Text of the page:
until recently edited by the Marquess of Lothian, our new ambassador, in an anonymous article states, "The U. S. Government cannot give a hard-and-fast guarantee that its fleet will protect Malaya and Australasia. Public opinion will not support guarantees. But . . . there is little doubt that part of the American fleet would move into Singapore in the event of a Far Eastern threat. . . . against the Dutch or British possessions in Malaya."
Lothian's skill in affecting "public opinion" may yet result in our fighting to protect British and Dutch tin and rubber monopolies and exploitation of cheap labor in Malaya. Bolivian tin and Brazilian rubber, without British interference, would supply our needs.(12)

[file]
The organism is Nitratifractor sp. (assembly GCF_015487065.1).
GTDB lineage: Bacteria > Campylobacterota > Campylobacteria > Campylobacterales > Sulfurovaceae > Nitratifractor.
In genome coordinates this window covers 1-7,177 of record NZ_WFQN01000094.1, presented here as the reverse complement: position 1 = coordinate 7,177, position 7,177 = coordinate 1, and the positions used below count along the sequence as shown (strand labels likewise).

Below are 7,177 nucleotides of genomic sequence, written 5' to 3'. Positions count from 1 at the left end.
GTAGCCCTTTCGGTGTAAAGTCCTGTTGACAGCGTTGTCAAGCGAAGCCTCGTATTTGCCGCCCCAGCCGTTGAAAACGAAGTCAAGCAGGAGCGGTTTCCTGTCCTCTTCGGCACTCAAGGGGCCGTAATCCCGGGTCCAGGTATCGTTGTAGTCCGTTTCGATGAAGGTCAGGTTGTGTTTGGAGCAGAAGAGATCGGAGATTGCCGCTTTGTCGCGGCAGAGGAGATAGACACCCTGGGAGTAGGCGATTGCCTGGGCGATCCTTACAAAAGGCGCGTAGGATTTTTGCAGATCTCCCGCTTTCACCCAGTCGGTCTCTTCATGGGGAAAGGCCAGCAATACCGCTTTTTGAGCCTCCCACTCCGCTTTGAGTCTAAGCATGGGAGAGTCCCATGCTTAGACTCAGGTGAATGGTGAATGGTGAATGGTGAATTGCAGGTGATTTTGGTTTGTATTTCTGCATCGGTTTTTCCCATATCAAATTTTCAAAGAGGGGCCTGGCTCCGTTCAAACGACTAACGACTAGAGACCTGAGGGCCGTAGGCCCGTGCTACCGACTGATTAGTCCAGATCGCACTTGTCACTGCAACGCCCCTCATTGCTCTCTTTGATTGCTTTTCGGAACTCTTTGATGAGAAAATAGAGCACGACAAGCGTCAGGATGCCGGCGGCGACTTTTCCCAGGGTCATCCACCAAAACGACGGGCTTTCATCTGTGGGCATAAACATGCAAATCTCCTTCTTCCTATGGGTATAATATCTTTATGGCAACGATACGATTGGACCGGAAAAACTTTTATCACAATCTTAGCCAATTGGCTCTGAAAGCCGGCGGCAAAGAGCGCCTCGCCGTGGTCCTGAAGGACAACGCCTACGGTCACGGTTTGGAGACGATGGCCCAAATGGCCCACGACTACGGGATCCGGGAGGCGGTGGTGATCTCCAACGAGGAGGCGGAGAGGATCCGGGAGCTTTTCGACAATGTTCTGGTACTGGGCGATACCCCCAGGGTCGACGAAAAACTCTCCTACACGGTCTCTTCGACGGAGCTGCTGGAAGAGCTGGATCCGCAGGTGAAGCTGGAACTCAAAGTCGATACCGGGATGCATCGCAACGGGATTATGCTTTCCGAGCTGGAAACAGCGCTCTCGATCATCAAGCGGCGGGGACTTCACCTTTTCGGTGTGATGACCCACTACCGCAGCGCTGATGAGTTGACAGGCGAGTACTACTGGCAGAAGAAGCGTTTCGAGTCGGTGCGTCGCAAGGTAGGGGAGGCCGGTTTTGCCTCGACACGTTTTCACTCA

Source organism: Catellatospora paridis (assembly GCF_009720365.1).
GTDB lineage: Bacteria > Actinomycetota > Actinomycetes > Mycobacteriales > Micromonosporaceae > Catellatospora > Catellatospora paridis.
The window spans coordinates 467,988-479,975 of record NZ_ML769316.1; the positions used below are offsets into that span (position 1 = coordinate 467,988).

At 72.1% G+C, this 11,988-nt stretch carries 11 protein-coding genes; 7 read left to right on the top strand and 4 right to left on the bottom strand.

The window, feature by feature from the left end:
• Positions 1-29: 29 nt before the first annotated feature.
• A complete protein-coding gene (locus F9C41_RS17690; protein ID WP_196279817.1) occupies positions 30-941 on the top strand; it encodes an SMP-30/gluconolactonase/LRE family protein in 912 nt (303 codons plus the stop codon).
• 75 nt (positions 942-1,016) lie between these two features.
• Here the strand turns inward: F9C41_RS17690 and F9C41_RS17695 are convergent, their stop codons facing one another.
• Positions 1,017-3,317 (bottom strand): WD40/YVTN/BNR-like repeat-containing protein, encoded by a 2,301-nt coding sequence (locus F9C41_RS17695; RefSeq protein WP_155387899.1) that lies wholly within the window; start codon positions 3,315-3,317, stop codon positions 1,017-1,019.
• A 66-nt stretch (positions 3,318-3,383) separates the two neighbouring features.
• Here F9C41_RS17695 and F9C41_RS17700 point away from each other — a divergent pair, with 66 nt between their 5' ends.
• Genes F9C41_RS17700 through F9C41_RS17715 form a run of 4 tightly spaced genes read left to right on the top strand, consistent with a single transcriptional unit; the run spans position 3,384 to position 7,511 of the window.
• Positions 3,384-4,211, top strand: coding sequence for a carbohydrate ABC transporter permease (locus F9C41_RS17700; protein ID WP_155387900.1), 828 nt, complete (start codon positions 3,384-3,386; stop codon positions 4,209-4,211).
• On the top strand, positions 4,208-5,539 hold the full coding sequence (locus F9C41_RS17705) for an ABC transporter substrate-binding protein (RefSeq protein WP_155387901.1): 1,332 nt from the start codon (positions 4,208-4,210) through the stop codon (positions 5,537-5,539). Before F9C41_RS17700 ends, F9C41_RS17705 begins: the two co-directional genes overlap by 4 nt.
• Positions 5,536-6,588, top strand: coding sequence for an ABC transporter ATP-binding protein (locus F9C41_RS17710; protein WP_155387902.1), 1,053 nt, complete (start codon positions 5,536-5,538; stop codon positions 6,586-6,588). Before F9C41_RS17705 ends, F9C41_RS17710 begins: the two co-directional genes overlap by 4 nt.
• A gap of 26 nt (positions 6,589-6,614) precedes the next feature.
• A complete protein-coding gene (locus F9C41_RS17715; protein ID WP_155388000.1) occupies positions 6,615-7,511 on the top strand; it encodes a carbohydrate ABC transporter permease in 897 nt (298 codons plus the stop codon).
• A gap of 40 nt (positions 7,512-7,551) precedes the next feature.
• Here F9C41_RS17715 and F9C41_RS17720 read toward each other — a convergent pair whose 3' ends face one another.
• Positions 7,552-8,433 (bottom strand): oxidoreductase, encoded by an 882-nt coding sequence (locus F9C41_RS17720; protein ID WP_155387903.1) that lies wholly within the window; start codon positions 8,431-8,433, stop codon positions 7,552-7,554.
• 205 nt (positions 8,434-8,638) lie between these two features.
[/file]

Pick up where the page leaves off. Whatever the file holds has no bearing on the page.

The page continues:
The American fleet was sent to the Pacific, ostensibly to protect our Eastern trade, actually to intimidate Japan and prevent her joining the Axis, soon after Stalin's speech of March 11.
The Administration, through Secretary Hull, "prodded by a coterie of State Department advisers" ( N. Y. Times dispatch, June 14, 1939) insists ( Times dispatch, June 13) that our neutrality laws be so framed that we may without stint continue to support the British Empire.
Eventually we shall have Congressional investigations, after the damage is done. Why not demand such now to inform us what our foreign trade yields over what it has cost?--what it has cost us to support the British Empire, its trade and monopolies?(13) The figures are astounding. We should know the present commitments of our Administration to defend Dutch and British possessions in Malaya. Instruct your Congressman how far you wish to go in continuing our support of the British Empire.
June 15, 1939